If you’re a nutrition professional thinking about accepting insurance for the first time, you may feel daunted, frustrated, and confused. Should you even try?
Here’s the good news: it doesn’t have to be that difficult.
With a little guidance and persistence, you can create a process to accept insurance from clients.
In the guide below, you’ll find everything you need to know to start taking insurance at your private practice. We’ll cover it all, from the prerequisites for being an in-network provider through the legal requirements that come with accepting insurance.
Should you take insurance?
Insurance isn’t a fit for all nutrition practices. Before deciding, seriously weigh your long-term goals and how insurance could impact your business.
Here are some pros and cons to accepting insurance to help you decide.
Pros of accepting insurance
- Many practices see growth after taking insurance. Each insurance company has a large membership base, which gives you access to a large set of potential clients. Clients use insurance directories, like this one, to look up in-network nutrition and wellness professionals in their area. You want to be on that list.
- Accepting insurance makes your services accessible to clients who may not otherwise be able to afford your care. This can be especially important if you practice in an area with lower incomes.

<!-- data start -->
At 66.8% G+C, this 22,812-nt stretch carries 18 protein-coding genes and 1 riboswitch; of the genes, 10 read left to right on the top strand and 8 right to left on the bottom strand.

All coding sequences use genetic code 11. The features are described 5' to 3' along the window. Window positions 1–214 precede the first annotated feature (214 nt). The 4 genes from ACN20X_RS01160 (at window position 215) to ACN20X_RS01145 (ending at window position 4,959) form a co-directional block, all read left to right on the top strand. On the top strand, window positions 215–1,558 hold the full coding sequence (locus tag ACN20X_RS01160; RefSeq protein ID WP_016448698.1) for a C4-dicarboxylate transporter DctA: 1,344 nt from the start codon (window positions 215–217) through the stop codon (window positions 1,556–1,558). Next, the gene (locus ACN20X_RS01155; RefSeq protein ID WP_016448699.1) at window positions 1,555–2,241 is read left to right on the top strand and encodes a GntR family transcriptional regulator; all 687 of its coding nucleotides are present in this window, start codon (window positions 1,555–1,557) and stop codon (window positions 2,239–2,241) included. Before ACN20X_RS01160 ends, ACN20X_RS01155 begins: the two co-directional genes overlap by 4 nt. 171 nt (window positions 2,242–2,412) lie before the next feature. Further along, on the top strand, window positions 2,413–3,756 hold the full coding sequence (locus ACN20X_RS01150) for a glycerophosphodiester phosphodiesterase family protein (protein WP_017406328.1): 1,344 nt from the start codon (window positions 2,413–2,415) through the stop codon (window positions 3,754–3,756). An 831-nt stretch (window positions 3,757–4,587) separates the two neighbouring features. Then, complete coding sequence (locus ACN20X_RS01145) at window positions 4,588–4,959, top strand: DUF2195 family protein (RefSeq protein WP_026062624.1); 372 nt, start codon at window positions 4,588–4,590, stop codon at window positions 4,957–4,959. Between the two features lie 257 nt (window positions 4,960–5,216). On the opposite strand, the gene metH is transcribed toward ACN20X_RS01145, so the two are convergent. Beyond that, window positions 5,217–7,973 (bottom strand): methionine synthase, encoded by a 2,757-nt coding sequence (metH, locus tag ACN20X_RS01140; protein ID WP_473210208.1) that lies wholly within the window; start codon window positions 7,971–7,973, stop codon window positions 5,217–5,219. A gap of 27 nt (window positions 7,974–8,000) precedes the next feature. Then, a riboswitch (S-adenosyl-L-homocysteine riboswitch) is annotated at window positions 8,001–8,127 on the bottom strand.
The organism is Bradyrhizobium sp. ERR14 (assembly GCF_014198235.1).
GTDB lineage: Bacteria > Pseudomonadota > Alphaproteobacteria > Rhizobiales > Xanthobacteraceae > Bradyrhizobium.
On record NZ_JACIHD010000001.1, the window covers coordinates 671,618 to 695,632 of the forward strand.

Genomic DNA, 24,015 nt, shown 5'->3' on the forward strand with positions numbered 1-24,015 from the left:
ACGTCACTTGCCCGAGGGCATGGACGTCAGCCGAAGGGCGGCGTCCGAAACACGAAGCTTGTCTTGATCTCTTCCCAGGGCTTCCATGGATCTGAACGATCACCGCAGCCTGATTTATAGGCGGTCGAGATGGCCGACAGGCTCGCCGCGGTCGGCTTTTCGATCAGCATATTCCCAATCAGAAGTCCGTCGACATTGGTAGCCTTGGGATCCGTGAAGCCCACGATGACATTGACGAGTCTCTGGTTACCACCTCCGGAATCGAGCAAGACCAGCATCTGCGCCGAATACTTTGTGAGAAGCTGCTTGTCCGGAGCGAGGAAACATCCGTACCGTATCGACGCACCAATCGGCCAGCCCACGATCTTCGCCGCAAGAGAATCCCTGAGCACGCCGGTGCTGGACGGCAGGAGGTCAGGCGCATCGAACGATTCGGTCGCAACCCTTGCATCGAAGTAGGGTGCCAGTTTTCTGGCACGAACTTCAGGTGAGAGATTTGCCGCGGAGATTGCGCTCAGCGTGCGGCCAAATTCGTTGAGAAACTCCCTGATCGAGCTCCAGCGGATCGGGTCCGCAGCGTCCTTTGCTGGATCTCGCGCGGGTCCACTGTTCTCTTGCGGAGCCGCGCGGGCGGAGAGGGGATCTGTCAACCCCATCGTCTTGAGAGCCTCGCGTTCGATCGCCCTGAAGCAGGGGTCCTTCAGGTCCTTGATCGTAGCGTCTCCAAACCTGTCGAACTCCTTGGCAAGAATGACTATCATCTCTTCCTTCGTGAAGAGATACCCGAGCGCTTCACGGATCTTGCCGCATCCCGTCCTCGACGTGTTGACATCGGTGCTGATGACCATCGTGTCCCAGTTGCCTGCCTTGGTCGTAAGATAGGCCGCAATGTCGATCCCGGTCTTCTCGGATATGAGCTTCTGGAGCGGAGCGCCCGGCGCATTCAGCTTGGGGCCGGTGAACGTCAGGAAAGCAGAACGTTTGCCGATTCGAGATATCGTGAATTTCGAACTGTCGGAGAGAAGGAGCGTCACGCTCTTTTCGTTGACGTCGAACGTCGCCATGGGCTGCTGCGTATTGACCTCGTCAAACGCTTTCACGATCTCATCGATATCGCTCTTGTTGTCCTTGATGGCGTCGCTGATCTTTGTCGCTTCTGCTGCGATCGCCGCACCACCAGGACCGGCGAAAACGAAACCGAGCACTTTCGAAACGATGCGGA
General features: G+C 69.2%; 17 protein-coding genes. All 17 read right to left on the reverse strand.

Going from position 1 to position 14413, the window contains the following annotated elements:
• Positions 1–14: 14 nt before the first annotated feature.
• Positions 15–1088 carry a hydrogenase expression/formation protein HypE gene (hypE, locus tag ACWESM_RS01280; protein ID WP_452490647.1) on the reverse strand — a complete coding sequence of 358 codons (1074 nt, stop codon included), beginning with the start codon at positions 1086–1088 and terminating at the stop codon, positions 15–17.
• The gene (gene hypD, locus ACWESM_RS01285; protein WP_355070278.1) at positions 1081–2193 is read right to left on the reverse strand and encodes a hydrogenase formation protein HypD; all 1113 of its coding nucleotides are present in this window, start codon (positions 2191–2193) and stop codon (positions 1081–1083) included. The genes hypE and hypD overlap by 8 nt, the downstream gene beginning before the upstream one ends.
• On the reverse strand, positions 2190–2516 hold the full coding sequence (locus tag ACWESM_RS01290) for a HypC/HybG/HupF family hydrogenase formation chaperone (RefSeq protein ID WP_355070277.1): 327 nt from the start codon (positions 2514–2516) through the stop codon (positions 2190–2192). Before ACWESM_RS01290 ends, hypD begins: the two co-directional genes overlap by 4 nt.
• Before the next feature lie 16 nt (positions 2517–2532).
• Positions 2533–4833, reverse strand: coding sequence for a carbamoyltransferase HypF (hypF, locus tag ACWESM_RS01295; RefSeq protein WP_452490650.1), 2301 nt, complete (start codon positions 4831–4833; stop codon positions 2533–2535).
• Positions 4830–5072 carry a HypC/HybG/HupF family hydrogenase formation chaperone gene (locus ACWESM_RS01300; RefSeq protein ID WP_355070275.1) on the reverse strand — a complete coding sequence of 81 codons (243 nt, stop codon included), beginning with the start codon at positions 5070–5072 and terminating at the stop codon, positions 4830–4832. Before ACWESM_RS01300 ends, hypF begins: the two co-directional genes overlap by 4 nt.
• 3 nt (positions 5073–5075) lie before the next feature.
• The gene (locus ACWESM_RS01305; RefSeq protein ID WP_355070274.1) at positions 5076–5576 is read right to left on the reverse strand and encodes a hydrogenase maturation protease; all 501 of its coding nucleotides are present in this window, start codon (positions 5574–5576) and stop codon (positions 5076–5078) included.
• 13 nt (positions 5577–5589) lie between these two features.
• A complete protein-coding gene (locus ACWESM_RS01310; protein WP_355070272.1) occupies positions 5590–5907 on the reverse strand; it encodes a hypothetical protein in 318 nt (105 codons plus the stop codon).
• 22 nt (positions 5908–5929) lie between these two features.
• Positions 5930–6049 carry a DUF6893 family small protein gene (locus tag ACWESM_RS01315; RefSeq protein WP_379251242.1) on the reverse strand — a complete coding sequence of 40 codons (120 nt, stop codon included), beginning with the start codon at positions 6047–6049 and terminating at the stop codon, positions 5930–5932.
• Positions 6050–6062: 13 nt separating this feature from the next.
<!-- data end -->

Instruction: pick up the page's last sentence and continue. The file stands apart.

- Clients increasingly expect their care providers to accept insurance. Clients may feel that a provider who works with an insurance company is more legitimate or reliable.
- More plans than ever cover nutrition counseling. Many insurance plans cover a certain number of sessions per year. You may therefore get more business from insurance clients, because they are more likely to return for all the sessions they have covered. That means better client retention.
- Working within an insurance network can expand your referrals. Referring providers in the insurance network—from PCPs to condition-specific specialists—can send many clients your way.
Cons of accepting insurance
- Getting set up to accept insurance is time-consuming. The process includes getting an NPI number and legally registering your practice, then setting up a system for processing insurance billing. The process can take months.
- The complexity can continue post-setup. Processing insurance claims requires:
- Filling out CMS 1500 forms correctly
- Tracking which claims are processed and which ones you’re waiting on
- Potentially processing returned claims or follow-up paperwork
- You may get paid more slowly, depending on how long it takes your payers to process your insurance claims.